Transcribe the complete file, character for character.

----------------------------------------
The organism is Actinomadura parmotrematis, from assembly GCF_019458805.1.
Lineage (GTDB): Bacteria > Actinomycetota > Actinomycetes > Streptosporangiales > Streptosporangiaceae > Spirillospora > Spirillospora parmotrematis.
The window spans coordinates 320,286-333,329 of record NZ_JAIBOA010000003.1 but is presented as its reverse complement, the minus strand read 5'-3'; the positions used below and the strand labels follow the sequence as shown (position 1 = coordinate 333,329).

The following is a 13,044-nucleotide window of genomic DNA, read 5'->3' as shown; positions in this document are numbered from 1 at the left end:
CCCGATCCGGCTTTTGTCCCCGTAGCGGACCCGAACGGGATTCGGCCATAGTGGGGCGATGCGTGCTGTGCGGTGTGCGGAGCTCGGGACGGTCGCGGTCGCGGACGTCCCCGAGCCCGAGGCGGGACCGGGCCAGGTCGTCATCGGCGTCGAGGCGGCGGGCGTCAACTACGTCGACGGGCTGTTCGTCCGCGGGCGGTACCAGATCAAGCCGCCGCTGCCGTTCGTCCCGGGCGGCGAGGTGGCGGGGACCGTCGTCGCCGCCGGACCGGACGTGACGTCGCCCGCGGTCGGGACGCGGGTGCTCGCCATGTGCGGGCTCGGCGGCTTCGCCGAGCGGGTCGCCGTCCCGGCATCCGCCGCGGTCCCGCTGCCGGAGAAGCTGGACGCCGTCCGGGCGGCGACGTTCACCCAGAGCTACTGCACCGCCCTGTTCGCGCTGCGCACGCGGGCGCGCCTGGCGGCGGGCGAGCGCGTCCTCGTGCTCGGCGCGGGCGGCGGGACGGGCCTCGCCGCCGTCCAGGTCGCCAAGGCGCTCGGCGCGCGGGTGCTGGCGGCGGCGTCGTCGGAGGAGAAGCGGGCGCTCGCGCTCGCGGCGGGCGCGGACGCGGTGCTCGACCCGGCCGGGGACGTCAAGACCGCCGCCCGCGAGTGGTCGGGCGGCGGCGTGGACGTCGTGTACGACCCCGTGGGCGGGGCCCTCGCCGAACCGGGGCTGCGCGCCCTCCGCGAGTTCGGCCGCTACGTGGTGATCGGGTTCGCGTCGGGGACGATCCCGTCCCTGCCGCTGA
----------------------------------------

The organism is Actinomadura parmotrematis, from assembly GCF_019458805.1.
Lineage (GTDB): Bacteria > Actinomycetota > Actinomycetes > Streptosporangiales > Streptosporangiaceae > Spirillospora > Spirillospora parmotrematis.
The window spans coordinates 320,286-333,329 of record NZ_JAIBOA010000003.1 but is presented as its reverse complement, the minus strand read 5'-3'; the positions used below and the strand labels follow the sequence as shown (position 1 = coordinate 333,329).

The following is a 13,044-nucleotide window of genomic DNA, read 5'->3' as shown; positions in this document are numbered from 1 at the left end:
CCCGATCCGGCTTTTGTCCCCGTAGCGGACCCGAACGGGATTCGGCCATAGTGGGGCGATGCGTGCTGTGCGGTGTGCGGAGCTCGGGACGGTCGCGGTCGCGGACGTCCCCGAGCCCGAGGCGGGACCGGGCCAGGTCGTCATCGGCGTCGAGGCGGCGGGCGTCAACTACGTCGACGGGCTGTTCGTCCGCGGGCGGTACCAGATCAAGCCGCCGCTGCCGTTCGTCCCGGGCGGCGAGGTGGCGGGGACCGTCGTCGCCGCCGGACCGGACGTGACGTCGCCCGCGGTCGGGACGCGGGTGCTCGCCATGTGCGGGCTCGGCGGCTTCGCCGAGCGGGTCGCCGTCCCGGCATCCGCCGCGGTCCCGCTGCCGGAGAAGCTGGACGCCGTCCGGGCGGCGACGTTCACCCAGAGCTACTGCACCGCCCTGTTCGCGCTGCGCACGCGGGCGCGCCTGGCGGCGGGCGAGCGCGTCCTCGTGCTCGGCGCGGGCGGCGGGACGGGCCTCGCCGCCGTCCAGGTCGCCAAGGCGCTCGGCGCGCGGGTGCTGGCGGCGGCGTCGTCGGAGGAGAAGCGGGCGCTCGCGCTCGCGGCGGGCGCGGACGCGGTGCTCGACCCGGCCGGGGACGTCAAGACCGCCGCCCGCGAGTGGTCGGGCGGCGGCGTGGACGTCGTGTACGACCCCGTGGGCGGGGCCCTCGCCGAACCGGGGCTGCGCGCCCTCCGCGAGTTCGGCCGCTACGTGGTGATCGGGTTCGCGTCGGGGACGATCCCGTCCCTGCCGCTGA